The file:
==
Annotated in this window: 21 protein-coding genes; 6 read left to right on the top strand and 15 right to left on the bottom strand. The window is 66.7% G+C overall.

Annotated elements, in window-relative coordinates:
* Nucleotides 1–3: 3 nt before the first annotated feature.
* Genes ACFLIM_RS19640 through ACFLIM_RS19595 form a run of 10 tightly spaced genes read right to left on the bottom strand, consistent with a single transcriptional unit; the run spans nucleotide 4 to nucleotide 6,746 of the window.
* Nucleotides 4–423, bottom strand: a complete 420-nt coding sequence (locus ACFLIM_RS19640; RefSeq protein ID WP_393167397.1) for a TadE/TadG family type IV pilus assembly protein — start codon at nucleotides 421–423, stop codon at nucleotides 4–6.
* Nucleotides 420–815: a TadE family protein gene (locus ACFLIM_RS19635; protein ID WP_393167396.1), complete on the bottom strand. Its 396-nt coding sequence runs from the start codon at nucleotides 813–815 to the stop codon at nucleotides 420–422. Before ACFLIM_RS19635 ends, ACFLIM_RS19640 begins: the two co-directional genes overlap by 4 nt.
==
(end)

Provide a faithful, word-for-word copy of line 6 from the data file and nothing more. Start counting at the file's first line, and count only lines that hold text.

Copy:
* Nucleotides 420–815: a TadE family protein gene (locus ACFLIM_RS19635; protein ID WP_393167396.1), complete on the bottom strand. Its 396-nt coding sequence runs from the start codon at nucleotides 813–815 to the stop codon at nucleotides 420–422. Before ACFLIM_RS19635 ends, ACFLIM_RS19640 begins: the two co-directional genes overlap by 4 nt.